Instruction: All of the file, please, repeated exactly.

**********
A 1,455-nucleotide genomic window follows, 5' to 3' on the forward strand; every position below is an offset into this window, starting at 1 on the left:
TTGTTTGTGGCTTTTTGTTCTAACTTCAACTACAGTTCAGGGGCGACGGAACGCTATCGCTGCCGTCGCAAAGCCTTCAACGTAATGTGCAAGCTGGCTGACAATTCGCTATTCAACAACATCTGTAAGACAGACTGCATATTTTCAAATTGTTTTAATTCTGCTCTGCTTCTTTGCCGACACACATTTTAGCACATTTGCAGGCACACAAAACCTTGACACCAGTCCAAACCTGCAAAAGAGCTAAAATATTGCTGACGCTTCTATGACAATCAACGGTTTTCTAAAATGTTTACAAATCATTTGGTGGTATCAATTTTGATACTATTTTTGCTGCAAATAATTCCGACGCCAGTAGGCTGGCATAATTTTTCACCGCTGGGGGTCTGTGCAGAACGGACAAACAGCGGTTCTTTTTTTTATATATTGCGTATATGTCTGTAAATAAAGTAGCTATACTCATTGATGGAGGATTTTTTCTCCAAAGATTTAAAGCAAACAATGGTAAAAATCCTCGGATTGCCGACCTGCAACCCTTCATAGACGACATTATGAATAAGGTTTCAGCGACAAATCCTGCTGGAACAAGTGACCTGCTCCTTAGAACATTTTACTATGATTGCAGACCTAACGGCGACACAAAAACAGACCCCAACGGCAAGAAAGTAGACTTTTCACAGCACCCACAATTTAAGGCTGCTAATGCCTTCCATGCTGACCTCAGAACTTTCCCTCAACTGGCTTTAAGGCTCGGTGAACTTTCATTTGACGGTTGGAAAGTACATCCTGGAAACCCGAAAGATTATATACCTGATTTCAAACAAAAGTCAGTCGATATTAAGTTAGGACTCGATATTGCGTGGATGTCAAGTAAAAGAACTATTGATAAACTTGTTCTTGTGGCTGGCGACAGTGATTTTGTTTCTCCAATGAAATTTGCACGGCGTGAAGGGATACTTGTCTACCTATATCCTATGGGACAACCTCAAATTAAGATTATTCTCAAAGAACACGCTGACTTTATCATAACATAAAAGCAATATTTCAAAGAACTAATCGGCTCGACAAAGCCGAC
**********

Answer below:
A 1,455-nucleotide genomic window follows, 5' to 3' on the forward strand; every position below is an offset into this window, starting at 1 on the left:
TTGTTTGTGGCTTTTTGTTCTAACTTCAACTACAGTTCAGGGGCGACGGAACGCTATCGCTGCCGTCGCAAAGCCTTCAACGTAATGTGCAAGCTGGCTGACAATTCGCTATTCAACAACATCTGTAAGACAGACTGCATATTTTCAAATTGTTTTAATTCTGCTCTGCTTCTTTGCCGACACACATTTTAGCACATTTGCAGGCACACAAAACCTTGACACCAGTCCAAACCTGCAAAAGAGCTAAAATATTGCTGACGCTTCTATGACAATCAACGGTTTTCTAAAATGTTTACAAATCATTTGGTGGTATCAATTTTGATACTATTTTTGCTGCAAATAATTCCGACGCCAGTAGGCTGGCATAATTTTTCACCGCTGGGGGTCTGTGCAGAACGGACAAACAGCGGTTCTTTTTTTTATATATTGCGTATATGTCTGTAAATAAAGTAGCTATACTCATTGATGGAGGATTTTTTCTCCAAAGATTTAAAGCAAACAATGGTAAAAATCCTCGGATTGCCGACCTGCAACCCTTCATAGACGACATTATGAATAAGGTTTCAGCGACAAATCCTGCTGGAACAAGTGACCTGCTCCTTAGAACATTTTACTATGATTGCAGACCTAACGGCGACACAAAAACAGACCCCAACGGCAAGAAAGTAGACTTTTCACAGCACCCACAATTTAAGGCTGCTAATGCCTTCCATGCTGACCTCAGAACTTTCCCTCAACTGGCTTTAAGGCTCGGTGAACTTTCATTTGACGGTTGGAAAGTACATCCTGGAAACCCGAAAGATTATATACCTGATTTCAAACAAAAGTCAGTCGATATTAAGTTAGGACTCGATATTGCGTGGATGTCAAGTAAAAGAACTATTGATAAACTTGTTCTTGTGGCTGGCGACAGTGATTTTGTTTCTCCAATGAAATTTGCACGGCGTGAAGGGATACTTGTCTACCTATATCCTATGGGACAACCTCAAATTAAGATTATTCTCAAAGAACACGCTGACTTTATCATAACATAAAAGCAATATTTCAAAGAACTAATCGGCTCGACAAAGCCGAC